original character in 1982 by Jim and Carolyn Clark.

E.M. Kahn gave Meyer his first job in Dallas - the remodel of their popular apparel store on Lamar street. the Kahns were so pleased with Meyer's work that in 1948, they retained him to design a Bauhaus style residence at 5318 Drane. In 1980 when Robin and Lanay Hartmann, current owners of the Kahn house, chose to add a second story to the Kahn house, they hired Howard Meyer to design the addition.

Ben A. Lipshey commissioned Meyer to design 5381 Nakoma, completed in 1950. In its original form, the house was appointed with rich natural materials and streamlined modern details. Subsequent owners, ignorant of the special character of the home, altered the interior with appointments totally inappropriate for the architectural style of the residence. Jim and Carolyn Clark became the house's fourth owners in 1982 at which time, with the assistance of Mr. Meyer, they began meticulously restoring the house to its original character. So faithful was Meyer's restoration that he brought a metal worker out of retirement to stamp replacement pieces for the casement windows and insisted that all of the rounded switch plates be replaced with the proper 45 degree beveled original style. Given the D/AIA 25 Year Award in 1996, honoring structures over 25 years of age, the Lipshey house is considered to be one of Howard Meyer's finest.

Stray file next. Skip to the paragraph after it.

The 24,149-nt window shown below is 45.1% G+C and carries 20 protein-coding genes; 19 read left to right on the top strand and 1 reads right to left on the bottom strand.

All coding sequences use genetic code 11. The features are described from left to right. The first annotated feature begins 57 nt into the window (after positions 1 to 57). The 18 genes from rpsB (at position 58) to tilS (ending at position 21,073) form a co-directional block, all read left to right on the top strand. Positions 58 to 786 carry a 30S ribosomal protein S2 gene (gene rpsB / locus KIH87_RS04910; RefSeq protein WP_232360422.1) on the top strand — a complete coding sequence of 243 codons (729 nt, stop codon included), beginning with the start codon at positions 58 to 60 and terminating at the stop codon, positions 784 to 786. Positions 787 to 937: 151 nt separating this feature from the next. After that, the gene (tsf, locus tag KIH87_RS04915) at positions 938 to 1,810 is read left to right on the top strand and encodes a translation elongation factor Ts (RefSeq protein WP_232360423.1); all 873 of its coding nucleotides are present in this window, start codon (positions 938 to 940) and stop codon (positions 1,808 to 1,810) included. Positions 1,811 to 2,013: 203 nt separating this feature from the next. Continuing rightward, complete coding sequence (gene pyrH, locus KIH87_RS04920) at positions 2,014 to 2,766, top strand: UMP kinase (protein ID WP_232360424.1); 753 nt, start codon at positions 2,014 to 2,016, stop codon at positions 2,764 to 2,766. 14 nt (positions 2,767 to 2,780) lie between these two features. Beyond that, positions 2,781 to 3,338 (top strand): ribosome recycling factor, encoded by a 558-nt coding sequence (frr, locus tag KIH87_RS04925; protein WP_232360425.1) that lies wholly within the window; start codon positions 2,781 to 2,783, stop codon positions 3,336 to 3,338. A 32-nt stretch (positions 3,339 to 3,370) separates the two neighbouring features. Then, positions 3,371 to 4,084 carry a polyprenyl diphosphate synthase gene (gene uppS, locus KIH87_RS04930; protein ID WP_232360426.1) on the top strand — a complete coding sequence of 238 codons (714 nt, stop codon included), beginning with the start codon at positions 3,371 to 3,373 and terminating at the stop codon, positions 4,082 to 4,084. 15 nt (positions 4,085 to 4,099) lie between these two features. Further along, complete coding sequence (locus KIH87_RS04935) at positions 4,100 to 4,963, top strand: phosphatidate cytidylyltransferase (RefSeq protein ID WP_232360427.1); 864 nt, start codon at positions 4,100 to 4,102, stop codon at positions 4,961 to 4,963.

Both the Lipshey/Clark house and the Kahn/Hartmann house imaginatively compound the Bauhaus movement, Wright's Usonian house and Indigenous Texas architecture. Both make extensive use of indirect light, cork, brick, oak, and redwood. Both have glass doors and steel casement windows that bring nature in. Meyer later designed Temple Emanuel and the 3525 Turtle Creek apartments.

5310 Wateka is a sprawling California style home built by E.P. Lambrethat. It sits at a 45% angle on a corner lot. The house was adapted by Dallas architect George Marble from plans by famous California architect Cliff May for House Beautiful Magazine's 1948 "Pacesetter" home. According to Lambreth's daughter, Markeeta McNatt, Marble "modified the floor plan slightly, but the home remains true to May's combined 50's modernist sensibility with his long-held focus on Mission Style."